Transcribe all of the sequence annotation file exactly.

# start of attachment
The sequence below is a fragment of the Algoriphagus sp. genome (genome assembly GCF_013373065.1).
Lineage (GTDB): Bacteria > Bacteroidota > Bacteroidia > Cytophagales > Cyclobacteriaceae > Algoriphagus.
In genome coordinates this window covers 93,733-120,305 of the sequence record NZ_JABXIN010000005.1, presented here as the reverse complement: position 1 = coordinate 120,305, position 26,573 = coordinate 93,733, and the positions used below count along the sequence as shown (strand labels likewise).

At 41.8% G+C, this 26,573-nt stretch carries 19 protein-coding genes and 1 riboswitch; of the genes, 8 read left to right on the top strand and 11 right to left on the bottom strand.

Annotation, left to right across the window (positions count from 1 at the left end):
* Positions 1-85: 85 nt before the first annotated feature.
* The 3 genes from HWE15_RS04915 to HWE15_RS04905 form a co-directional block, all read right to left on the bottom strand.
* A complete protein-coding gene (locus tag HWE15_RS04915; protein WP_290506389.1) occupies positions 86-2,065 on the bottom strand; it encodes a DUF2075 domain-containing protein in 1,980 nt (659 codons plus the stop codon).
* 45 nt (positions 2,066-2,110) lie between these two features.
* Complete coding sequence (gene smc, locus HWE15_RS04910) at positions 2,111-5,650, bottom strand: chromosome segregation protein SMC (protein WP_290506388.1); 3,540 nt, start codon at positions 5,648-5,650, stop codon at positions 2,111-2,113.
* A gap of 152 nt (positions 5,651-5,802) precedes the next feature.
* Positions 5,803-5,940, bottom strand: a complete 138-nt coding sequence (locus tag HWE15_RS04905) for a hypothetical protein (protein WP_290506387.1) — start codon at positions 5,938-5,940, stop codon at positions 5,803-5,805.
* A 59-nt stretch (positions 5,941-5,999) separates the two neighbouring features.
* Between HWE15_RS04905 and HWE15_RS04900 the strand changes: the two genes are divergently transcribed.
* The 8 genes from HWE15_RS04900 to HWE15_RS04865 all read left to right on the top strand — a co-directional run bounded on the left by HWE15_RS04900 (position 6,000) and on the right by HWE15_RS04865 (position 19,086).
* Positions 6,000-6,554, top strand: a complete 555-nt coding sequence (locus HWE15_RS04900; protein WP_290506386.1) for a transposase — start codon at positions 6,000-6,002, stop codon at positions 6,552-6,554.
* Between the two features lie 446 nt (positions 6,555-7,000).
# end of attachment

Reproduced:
The sequence below is a fragment of the Algoriphagus sp. genome (genome assembly GCF_013373065.1).
Lineage (GTDB): Bacteria > Bacteroidota > Bacteroidia > Cytophagales > Cyclobacteriaceae > Algoriphagus.
In genome coordinates this window covers 93,733-120,305 of the sequence record NZ_JABXIN010000005.1, presented here as the reverse complement: position 1 = coordinate 120,305, position 26,573 = coordinate 93,733, and the positions used below count along the sequence as shown (strand labels likewise).

At 41.8% G+C, this 26,573-nt stretch carries 19 protein-coding genes and 1 riboswitch; of the genes, 8 read left to right on the top strand and 11 right to left on the bottom strand.

Annotation, left to right across the window (positions count from 1 at the left end):
* Positions 1-85: 85 nt before the first annotated feature.
* The 3 genes from HWE15_RS04915 to HWE15_RS04905 form a co-directional block, all read right to left on the bottom strand.
* A complete protein-coding gene (locus tag HWE15_RS04915; protein WP_290506389.1) occupies positions 86-2,065 on the bottom strand; it encodes a DUF2075 domain-containing protein in 1,980 nt (659 codons plus the stop codon).
* 45 nt (positions 2,066-2,110) lie between these two features.
* Complete coding sequence (gene smc, locus HWE15_RS04910) at positions 2,111-5,650, bottom strand: chromosome segregation protein SMC (protein WP_290506388.1); 3,540 nt, start codon at positions 5,648-5,650, stop codon at positions 2,111-2,113.
* A gap of 152 nt (positions 5,651-5,802) precedes the next feature.
* Positions 5,803-5,940, bottom strand: a complete 138-nt coding sequence (locus tag HWE15_RS04905) for a hypothetical protein (protein WP_290506387.1) — start codon at positions 5,938-5,940, stop codon at positions 5,803-5,805.
* A 59-nt stretch (positions 5,941-5,999) separates the two neighbouring features.
* Between HWE15_RS04905 and HWE15_RS04900 the strand changes: the two genes are divergently transcribed.
* The 8 genes from HWE15_RS04900 to HWE15_RS04865 all read left to right on the top strand — a co-directional run bounded on the left by HWE15_RS04900 (position 6,000) and on the right by HWE15_RS04865 (position 19,086).
* Positions 6,000-6,554, top strand: a complete 555-nt coding sequence (locus HWE15_RS04900; protein WP_290506386.1) for a transposase — start codon at positions 6,000-6,002, stop codon at positions 6,552-6,554.
* Between the two features lie 446 nt (positions 6,555-7,000).